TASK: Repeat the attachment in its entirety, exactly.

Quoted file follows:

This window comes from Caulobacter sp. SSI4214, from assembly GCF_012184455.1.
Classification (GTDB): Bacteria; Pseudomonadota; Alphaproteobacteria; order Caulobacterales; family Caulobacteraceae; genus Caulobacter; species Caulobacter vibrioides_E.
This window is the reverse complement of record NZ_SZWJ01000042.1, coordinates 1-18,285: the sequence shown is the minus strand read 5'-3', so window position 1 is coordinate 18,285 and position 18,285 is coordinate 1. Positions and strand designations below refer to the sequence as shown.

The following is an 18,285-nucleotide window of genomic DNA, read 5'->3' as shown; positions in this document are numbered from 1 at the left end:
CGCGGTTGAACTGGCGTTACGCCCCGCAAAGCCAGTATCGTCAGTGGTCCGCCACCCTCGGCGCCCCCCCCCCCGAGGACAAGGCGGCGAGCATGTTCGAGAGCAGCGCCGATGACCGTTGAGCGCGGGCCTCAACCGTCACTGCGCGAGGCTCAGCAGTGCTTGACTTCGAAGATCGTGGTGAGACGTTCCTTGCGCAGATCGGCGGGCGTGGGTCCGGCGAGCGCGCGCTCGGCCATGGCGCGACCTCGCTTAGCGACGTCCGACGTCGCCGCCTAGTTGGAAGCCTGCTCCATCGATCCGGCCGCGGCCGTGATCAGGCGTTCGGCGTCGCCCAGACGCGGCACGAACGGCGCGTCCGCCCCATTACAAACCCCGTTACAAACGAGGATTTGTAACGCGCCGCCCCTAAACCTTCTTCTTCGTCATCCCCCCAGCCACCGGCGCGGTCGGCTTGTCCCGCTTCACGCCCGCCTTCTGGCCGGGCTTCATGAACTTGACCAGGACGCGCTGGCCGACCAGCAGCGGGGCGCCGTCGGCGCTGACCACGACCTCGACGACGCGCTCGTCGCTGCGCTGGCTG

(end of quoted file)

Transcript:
This window comes from Caulobacter sp. SSI4214, from assembly GCF_012184455.1.
Classification (GTDB): Bacteria; Pseudomonadota; Alphaproteobacteria; order Caulobacterales; family Caulobacteraceae; genus Caulobacter; species Caulobacter vibrioides_E.
This window is the reverse complement of record NZ_SZWJ01000042.1, coordinates 1-18,285: the sequence shown is the minus strand read 5'-3', so window position 1 is coordinate 18,285 and position 18,285 is coordinate 1. Positions and strand designations below refer to the sequence as shown.

The following is an 18,285-nucleotide window of genomic DNA, read 5'->3' as shown; positions in this document are numbered from 1 at the left end:
CGCGGTTGAACTGGCGTTACGCCCCGCAAAGCCAGTATCGTCAGTGGTCCGCCACCCTCGGCGCCCCCCCCCCCGAGGACAAGGCGGCGAGCATGTTCGAGAGCAGCGCCGATGACCGTTGAGCGCGGGCCTCAACCGTCACTGCGCGAGGCTCAGCAGTGCTTGACTTCGAAGATCGTGGTGAGACGTTCCTTGCGCAGATCGGCGGGCGTGGGTCCGGCGAGCGCGCGCTCGGCCATGGCGCGACCTCGCTTAGCGACGTCCGACGTCGCCGCCTAGTTGGAAGCCTGCTCCATCGATCCGGCCGCGGCCGTGATCAGGCGTTCGGCGTCGCCCAGACGCGGCACGAACGGCGCGTCCGCCCCATTACAAACCCCGTTACAAACGAGGATTTGTAACGCGCCGCCCCTAAACCTTCTTCTTCGTCATCCCCCCAGCCACCGGCGCGGTCGGCTTGTCCCGCTTCACGCCCGCCTTCTGGCCGGGCTTCATGAACTTGACCAGGACGCGCTGGCCGACCAGCAGCGGGGCGCCGTCGGCGCTGACCACGACCTCGACGACGCGCTCGTCGCTGCGCTGGCTG